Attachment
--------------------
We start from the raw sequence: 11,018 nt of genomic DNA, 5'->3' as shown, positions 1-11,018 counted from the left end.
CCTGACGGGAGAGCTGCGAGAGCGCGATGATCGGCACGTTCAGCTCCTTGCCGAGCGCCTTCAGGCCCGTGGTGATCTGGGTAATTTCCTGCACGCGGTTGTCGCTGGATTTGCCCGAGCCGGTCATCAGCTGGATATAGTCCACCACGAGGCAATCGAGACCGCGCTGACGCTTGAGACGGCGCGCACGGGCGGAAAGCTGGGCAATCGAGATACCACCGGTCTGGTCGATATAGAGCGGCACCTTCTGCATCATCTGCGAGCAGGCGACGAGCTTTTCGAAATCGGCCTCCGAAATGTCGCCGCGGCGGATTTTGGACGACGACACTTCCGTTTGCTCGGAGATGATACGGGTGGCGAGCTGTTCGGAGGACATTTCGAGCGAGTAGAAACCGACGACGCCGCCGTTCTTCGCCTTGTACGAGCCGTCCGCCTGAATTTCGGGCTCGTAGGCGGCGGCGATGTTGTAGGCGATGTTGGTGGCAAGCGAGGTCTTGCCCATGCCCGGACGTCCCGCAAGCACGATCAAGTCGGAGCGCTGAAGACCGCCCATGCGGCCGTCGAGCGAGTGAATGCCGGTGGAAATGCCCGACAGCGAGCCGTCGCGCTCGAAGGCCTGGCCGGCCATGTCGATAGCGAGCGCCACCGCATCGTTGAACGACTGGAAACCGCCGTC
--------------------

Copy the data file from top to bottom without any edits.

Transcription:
We start from the raw sequence: 11,018 nt of genomic DNA, 5'->3' as shown, positions 1-11,018 counted from the left end.
CCTGACGGGAGAGCTGCGAGAGCGCGATGATCGGCACGTTCAGCTCCTTGCCGAGCGCCTTCAGGCCCGTGGTGATCTGGGTAATTTCCTGCACGCGGTTGTCGCTGGATTTGCCCGAGCCGGTCATCAGCTGGATATAGTCCACCACGAGGCAATCGAGACCGCGCTGACGCTTGAGACGGCGCGCACGGGCGGAAAGCTGGGCAATCGAGATACCACCGGTCTGGTCGATATAGAGCGGCACCTTCTGCATCATCTGCGAGCAGGCGACGAGCTTTTCGAAATCGGCCTCCGAAATGTCGCCGCGGCGGATTTTGGACGACGACACTTCCGTTTGCTCGGAGATGATACGGGTGGCGAGCTGTTCGGAGGACATTTCGAGCGAGTAGAAACCGACGACGCCGCCGTTCTTCGCCTTGTACGAGCCGTCCGCCTGAATTTCGGGCTCGTAGGCGGCGGCGATGTTGTAGGCGATGTTGGTGGCAAGCGAGGTCTTGCCCATGCCCGGACGTCCCGCAAGCACGATCAAGTCGGAGCGCTGAAGACCGCCCATGCGGCCGTCGAGCGAGTGAATGCCGGTGGAAATGCCCGACAGCGAGCCGTCGCGCTCGAAGGCCTGGCCGGCCATGTCGATAGCGAGCGCCACCGCATCGTTGAACGACTGGAAACCGCCGTC